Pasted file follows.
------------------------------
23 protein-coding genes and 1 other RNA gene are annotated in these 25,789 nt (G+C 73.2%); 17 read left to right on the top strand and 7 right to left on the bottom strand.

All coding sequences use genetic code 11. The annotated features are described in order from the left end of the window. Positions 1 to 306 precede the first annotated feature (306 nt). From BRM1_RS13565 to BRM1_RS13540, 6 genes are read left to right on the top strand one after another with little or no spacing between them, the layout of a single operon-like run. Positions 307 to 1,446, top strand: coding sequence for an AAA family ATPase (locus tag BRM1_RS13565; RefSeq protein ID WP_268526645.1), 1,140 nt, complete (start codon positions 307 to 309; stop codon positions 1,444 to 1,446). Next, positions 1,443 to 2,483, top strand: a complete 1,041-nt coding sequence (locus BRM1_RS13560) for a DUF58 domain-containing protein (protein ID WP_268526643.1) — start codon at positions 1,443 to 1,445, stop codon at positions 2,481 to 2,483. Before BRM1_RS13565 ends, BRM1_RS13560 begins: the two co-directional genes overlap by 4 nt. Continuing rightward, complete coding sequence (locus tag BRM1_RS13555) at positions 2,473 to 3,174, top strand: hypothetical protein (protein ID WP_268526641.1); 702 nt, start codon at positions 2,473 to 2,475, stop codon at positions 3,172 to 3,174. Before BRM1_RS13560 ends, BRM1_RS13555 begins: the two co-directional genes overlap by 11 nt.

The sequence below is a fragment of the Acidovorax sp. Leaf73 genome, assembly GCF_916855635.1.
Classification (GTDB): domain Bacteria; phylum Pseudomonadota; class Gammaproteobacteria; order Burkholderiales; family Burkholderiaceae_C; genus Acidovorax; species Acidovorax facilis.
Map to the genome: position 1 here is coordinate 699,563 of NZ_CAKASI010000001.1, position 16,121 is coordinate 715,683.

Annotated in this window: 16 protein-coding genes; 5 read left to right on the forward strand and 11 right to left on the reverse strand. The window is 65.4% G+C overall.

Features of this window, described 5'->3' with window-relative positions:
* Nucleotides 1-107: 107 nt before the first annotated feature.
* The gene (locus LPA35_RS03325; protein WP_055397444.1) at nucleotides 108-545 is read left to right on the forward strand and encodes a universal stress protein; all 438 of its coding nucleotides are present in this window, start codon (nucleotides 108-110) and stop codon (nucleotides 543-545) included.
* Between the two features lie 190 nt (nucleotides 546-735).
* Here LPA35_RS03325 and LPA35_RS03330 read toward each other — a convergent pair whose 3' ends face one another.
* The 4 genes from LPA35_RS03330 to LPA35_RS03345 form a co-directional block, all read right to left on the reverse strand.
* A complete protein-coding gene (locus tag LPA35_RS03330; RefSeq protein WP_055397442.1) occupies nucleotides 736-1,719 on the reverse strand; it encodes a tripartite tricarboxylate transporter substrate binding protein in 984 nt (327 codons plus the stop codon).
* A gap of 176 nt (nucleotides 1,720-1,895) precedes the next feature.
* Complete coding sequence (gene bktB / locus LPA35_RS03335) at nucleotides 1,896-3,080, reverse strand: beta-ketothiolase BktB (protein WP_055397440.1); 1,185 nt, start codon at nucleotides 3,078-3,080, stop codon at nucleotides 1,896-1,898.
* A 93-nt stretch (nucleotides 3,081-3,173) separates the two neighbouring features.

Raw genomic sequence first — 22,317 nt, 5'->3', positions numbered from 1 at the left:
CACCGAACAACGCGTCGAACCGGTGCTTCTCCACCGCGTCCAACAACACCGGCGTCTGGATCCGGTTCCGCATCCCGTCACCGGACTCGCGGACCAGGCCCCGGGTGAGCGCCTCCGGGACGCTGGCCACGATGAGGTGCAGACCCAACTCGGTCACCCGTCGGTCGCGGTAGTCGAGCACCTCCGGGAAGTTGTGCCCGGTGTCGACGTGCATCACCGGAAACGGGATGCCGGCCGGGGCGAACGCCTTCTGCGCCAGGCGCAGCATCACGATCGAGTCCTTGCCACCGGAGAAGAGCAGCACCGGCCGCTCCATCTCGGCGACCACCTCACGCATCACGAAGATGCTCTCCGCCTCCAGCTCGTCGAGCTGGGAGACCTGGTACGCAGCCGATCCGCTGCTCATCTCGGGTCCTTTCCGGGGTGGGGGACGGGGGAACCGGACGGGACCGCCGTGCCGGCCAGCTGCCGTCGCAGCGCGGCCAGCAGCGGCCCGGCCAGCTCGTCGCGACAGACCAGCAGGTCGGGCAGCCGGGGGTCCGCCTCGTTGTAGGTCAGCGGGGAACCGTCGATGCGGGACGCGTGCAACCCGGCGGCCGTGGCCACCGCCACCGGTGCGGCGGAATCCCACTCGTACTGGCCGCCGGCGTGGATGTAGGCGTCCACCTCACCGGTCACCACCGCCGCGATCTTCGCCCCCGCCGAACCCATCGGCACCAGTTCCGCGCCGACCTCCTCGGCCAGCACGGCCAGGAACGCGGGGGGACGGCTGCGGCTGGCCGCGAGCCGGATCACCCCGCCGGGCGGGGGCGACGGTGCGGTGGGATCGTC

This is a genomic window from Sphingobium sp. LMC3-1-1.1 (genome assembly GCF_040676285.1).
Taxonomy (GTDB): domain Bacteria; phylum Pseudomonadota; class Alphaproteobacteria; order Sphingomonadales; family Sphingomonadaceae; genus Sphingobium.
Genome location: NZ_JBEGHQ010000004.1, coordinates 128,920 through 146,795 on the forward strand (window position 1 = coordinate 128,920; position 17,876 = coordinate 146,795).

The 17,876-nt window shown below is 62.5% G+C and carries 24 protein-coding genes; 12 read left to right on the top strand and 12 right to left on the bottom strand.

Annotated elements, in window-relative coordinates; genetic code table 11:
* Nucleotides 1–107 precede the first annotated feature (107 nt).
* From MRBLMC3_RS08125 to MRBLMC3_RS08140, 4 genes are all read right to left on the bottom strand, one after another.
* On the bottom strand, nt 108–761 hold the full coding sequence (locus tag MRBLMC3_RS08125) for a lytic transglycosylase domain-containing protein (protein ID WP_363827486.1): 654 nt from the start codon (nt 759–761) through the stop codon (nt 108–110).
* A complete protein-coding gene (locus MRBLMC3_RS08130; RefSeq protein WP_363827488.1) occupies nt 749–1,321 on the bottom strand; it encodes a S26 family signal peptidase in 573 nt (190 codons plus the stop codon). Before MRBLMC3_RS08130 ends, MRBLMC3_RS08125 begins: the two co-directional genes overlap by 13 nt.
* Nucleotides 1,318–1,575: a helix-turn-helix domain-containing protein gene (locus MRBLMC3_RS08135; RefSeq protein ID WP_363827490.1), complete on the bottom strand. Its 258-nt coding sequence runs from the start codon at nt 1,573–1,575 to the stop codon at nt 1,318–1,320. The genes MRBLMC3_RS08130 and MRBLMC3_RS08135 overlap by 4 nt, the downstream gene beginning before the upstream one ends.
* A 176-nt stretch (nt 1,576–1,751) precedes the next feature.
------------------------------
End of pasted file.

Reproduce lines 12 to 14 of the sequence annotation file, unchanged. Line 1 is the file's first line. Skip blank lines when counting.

* The 4 genes from LPA35_RS03330 to LPA35_RS03345 form a co-directional block, all read right to left on the reverse strand.
* A complete protein-coding gene (locus tag LPA35_RS03330; RefSeq protein WP_055397442.1) occupies nucleotides 736-1,719 on the reverse strand; it encodes a tripartite tricarboxylate transporter substrate binding protein in 984 nt (327 codons plus the stop codon).
* A gap of 176 nt (nucleotides 1,720-1,895) precedes the next feature.